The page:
By Amy Palumbo-LeClaire

Courtesy of The Yankee XPress

José Zuniga serves Mexican dishes at Tacos Mexico (Amy Palumbo-LeClaire photo)

Life is good for José Zuniga, an immigrant from Guadalajara, Mexico, who has chosen to “bring happiness to other people” while doing something he’s wanted to do since he was a kid—become a chef. In 2000, at the age of fourteen, along with his five older siblings, he came to America with family photos and a dream.

Thanks to the encouragement of a few people who caught sight of his talent and determination, this young man with ideas as sweet as his horchata juice has managed to garner quite a following at his recently-opened restaurant, Tacos Mexico, in the Auburn Mall Food Court.

“I’ve been here for two months. I love it. I really like to take care of people. Some people do things for money, I don’t. My regulars like to talk and tell me their stories. I try and make them feel comfortable. I want them to feel at home. So many people come to me and say, ‘Oh, José, I’m under stress… I’m this, I’m that. I have problems.’ I tell them life is good.”

José’s life hasn’t always been so good. He lost both his parents in Mexico, a loss he reflected upon with a rare show of quiet. “It was a crazy life. We had to survive.”

The Zuniga clan—Ignacio, Maria, Hugo, Adrian, Leticia and José—traveled lightly to America, bringing with them the few things they had, photographs and memories of their parents. They moved straight to Massachusetts and José attended Dudley Public Schools. The following year he began working two jobs (McDonald’s and Bigelow Nurseries) to help support his family. In June of 2015 José became restless, his desire to become a chef heating up.

“I need to have my own business,” he recalled. “I need to help my family. My sister and I got together and bought a food truck. We decided to save money. She trusted me. It was a challenge, really hard to get permits. I was trying so hard. I couldn’t wait. Then my friend Juan Carlos, who owns a tee-shirt store at Greendale Mall, introduced me to a woman named Irena (who eventually connected him to his first restaurant at that mall). ‘This is your dream. You can start small and go big,’” he recalled his friend’s words. “I tried and everything worked out for me. From the first week, everybody was so excited. People kept coming back and telling other people about me.”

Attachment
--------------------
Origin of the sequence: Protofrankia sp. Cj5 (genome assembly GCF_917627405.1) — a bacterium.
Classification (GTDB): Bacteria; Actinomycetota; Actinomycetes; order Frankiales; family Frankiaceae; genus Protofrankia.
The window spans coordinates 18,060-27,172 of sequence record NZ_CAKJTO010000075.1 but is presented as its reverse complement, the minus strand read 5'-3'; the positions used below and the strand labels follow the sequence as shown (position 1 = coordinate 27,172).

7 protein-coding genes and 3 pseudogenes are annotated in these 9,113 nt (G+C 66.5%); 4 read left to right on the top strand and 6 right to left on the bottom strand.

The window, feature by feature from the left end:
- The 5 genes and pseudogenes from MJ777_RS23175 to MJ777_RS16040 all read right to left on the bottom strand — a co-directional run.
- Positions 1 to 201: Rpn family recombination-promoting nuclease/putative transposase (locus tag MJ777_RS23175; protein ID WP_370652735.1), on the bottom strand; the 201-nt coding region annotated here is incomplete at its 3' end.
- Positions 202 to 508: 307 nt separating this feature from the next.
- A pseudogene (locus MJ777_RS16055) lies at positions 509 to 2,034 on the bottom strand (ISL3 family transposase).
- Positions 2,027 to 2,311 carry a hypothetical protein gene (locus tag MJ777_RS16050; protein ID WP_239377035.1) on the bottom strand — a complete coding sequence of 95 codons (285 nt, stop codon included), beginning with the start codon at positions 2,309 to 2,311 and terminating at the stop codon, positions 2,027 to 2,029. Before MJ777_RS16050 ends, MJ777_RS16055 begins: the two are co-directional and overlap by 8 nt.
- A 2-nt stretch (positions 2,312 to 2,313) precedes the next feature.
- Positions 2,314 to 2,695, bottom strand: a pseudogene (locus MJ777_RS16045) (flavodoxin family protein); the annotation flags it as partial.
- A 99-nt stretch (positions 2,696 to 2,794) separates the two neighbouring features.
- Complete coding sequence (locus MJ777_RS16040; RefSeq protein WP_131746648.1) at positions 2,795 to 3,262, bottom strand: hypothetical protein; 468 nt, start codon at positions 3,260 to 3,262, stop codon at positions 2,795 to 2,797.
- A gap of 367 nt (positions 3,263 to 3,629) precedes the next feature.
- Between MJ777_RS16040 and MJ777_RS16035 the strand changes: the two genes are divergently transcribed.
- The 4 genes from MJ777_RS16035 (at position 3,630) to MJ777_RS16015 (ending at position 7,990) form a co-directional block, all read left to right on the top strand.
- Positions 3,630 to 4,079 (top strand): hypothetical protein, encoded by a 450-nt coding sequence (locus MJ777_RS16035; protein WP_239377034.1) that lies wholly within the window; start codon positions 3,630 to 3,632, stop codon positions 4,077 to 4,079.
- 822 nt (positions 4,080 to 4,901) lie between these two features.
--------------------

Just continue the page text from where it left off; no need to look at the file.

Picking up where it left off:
José’s dream to cook expanded with his fearless attitude. In November 2016, with the help of Simon Malls, he seized the opportunity to open up Tacos Mexico at the Auburn Mall while his sister and co-owner, Leticia, stayed at the restaurant’s Greendale Mall location, where she currently works.

“José went to school, worked hard, and learned English. He embraced Massachusetts and his dream,” said Area Marketing Director Sheila Hennessy. “He worked together with his family to create recipes and come up with a business plan. It’s wonderful that Simon Malls can work with people like Jose.”